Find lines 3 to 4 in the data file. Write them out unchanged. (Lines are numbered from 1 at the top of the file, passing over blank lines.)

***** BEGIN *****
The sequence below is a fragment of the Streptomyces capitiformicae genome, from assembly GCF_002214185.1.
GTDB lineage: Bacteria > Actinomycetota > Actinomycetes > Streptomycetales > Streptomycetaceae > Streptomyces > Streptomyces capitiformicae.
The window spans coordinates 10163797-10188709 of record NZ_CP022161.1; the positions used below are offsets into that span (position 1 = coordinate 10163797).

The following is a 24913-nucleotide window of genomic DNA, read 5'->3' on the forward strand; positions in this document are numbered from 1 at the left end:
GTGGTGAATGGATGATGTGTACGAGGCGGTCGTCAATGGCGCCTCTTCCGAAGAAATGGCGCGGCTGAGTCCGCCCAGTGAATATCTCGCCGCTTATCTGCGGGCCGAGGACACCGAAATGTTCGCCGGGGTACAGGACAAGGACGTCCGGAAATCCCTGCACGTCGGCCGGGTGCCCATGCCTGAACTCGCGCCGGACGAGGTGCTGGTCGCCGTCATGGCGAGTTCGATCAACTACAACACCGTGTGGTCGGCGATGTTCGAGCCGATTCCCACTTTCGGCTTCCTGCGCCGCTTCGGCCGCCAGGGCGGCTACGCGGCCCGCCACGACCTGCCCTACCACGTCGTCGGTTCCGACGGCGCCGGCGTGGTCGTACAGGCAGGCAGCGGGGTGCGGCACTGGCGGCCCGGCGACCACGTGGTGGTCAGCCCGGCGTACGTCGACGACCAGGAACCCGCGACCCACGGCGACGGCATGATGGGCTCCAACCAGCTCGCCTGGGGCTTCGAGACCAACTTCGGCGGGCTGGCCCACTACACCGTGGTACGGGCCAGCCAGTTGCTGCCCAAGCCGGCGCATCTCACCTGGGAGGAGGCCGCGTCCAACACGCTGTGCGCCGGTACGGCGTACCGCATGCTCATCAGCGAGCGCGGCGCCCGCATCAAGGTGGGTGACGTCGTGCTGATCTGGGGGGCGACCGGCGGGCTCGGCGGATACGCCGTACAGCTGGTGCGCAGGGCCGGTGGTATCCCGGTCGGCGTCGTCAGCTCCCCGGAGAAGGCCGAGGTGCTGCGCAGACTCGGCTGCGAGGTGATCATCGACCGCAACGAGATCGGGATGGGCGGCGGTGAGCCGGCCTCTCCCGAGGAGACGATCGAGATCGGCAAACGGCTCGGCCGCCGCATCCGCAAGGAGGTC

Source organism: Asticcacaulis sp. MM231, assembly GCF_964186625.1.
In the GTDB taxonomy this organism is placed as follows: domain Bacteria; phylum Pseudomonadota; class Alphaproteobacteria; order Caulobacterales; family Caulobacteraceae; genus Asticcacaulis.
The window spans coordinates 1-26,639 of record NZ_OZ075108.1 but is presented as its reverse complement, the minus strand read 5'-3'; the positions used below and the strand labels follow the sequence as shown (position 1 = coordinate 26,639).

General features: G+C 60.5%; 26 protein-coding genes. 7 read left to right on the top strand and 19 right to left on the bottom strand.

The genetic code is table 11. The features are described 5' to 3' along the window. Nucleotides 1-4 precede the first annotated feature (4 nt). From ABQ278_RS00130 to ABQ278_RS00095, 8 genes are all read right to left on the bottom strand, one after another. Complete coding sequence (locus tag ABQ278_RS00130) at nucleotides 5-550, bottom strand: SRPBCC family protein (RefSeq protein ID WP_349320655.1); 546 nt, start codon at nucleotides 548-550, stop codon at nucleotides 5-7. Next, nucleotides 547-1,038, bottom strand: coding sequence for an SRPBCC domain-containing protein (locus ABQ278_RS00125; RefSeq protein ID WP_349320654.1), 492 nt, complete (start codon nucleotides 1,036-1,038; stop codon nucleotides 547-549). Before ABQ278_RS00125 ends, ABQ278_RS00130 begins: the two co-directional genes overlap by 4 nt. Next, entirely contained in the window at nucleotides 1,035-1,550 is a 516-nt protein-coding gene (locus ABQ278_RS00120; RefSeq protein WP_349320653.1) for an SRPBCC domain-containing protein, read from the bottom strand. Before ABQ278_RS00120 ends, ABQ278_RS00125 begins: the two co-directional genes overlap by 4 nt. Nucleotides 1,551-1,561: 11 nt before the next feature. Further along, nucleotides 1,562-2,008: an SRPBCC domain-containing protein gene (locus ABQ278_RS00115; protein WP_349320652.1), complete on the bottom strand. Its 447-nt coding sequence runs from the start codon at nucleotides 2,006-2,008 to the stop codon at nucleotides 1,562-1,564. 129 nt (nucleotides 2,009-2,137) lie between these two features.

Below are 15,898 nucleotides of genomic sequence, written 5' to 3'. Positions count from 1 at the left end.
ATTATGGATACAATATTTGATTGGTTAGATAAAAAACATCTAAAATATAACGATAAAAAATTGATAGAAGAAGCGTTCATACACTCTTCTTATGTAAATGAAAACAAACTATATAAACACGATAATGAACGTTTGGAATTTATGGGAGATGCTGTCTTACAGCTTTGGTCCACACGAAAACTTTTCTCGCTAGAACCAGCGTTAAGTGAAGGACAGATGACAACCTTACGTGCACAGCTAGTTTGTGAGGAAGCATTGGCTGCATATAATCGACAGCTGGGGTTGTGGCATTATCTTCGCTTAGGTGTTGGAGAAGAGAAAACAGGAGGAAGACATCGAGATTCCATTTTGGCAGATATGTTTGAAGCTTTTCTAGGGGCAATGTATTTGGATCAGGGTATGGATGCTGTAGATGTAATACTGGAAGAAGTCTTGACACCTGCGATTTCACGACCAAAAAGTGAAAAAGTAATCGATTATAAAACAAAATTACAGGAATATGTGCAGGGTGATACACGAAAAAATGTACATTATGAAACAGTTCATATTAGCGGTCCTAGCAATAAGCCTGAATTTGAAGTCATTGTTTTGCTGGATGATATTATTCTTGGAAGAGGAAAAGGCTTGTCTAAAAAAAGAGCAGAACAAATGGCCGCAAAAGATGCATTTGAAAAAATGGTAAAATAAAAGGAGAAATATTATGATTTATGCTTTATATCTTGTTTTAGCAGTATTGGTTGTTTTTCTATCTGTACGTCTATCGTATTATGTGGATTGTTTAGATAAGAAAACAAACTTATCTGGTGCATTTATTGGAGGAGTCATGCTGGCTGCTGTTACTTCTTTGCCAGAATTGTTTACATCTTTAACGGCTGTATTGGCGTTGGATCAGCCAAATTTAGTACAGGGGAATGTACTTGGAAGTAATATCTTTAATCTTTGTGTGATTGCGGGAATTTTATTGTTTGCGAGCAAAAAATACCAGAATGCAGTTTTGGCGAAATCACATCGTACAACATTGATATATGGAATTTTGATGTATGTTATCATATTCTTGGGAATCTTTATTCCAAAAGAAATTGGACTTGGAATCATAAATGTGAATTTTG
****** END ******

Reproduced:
The window spans coordinates 10163797-10188709 of record NZ_CP022161.1; the positions used below are offsets into that span (position 1 = coordinate 10163797).

The following is a 24913-nucleotide window of genomic DNA, read 5'->3' on the forward strand; positions in this document are numbered from 1 at the left end: